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Response to freshwest (Reply #14)

Mon Jun 29, 2015, 03:59 AM

16. Beautiful paragraphs you brought over and highlighted, freshwest!

"What has always made America a great nation is that for all our many flaws, we are established on a creed, one that is perhaps the simplest and yet most powerful political idea ever articulated, namely that all men are created equal. Living up to that ideal has been America’s arduous journey for 240 years and at the end of these 10 days we got that much closer to it. On Friday, the US Supreme Court ruled that gay Americans have the same right to marriage as other citizens."

I love this .. Michael Cohen gets it.. while some on this very board.. don't.

"It is a law that doesn’t just provide a means of buying health insurance, but one that lessens the economic anxiety on poor and middle-class Americans and begins the repair of this nation’s increasingly tattered and frayed social safety net. That these court decisions happened within 24 hours were fitting – progress on economic justice and social justice under a president whose very presence in the White House is a symbol of racial reconciliation."

"But it was also a hopeful sermon on the concept of grace and sin that, in a distinctly American way, sought to find reason for optimism in the face of indescribable horror. Here was a black president, speaking to an overwhelmingly black audience in the raucous and welcoming venue of a black church with words that were withering in their honesty and rawness, but also grounded in the basic ideals of not just Christian theology, but America’s secular ideology."

Just stunningly, poignantly, heartbreaking and heartwarmingly beautiful, fresh.. thank you.





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Response to Cha (Original post)

Mon Jun 29, 2015, 03:32 AM

15. Beautiful photo

there was a time in the late 60s when change seemed possible - there was "fresh air." It feels like that now.

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Response to KT2000 (Reply #15)

Mon Jun 29, 2015, 05:22 AM

17. Such meaning in that photo.. Mahalo, KT Here's to more "fresh air"~

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Response to Cha (Original post)

Mon Jun 29, 2015, 08:03 AM

18. That picture...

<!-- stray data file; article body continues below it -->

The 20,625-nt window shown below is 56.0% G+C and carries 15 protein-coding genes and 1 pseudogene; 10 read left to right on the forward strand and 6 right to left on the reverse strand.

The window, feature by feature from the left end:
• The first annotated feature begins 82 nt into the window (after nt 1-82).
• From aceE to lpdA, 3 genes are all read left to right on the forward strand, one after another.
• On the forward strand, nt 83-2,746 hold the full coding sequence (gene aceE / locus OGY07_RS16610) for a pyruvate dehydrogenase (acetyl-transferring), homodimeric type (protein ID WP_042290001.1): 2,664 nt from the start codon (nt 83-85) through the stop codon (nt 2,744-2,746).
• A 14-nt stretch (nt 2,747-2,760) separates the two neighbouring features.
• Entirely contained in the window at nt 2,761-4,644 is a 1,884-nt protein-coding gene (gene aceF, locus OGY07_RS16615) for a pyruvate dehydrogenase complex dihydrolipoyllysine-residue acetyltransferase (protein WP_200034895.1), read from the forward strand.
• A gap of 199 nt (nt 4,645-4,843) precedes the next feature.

that sweet baby reaching up for the arms of our comforter-in-chief is going to be seared in the conscience of many Americans. She lost her daddy, and we can't bring him back no matter how we honor and cherish the life he lived. What we can do is pledge to make the rest of her life safer, to ensure she has the freedom to become whatever she chooses based on her mind and soul, not the color of her skin, her gender, or her sexual orientation. We are off to a good start, but complacency lurks around the next corner. Let's not go there.

Thanks, Cha. K&R

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Response to brer cat (Reply #18)

Mon Jun 29, 2015, 09:45 AM

20. "..that sweet baby reaching up for the arms of our comforter-in-chief is going to be seared in the

conscience of many Americans."

I like the way you put that and really just all your words are so thoughtful and kind.. mahalo brer cat..

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Response to Cha (Original post)

Mon Jun 29, 2015, 09:31 AM

19. Thanks very much for this.

WONDERFUL photo, too!!

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Response to MBS (Reply #19)

Mon Jun 29, 2015, 11:22 PM

22. You're Welcome Very much, MBS! Pres Obama today visiting MLK Memorial with, Dilma Rousseff,

President of Brazil..




President Barack Obama and President of Brazil Dilma Rousseff visit the Martin Luther King Jr. Memorial

http://theobamadiary.com/2015/06/29/the-president-and-first-ladys-day-20/

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Response to Cha (Original post)

Mon Jun 29, 2015, 06:42 PM

21. KnR my dear friends

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Response to Hekate (Reply #21)

Tue Jun 30, 2015, 01:41 AM

23. Mahalo mon ami!

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Response to Cha (Original post)

Tue Jun 30, 2015, 09:39 PM

24. KICK!

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Response to Cha (Original post)

Fri Jul 3, 2015, 05:27 AM

25. KICK!

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Response to Cha (Original post)

Sun Jul 5, 2015, 01:34 AM

26. KICK!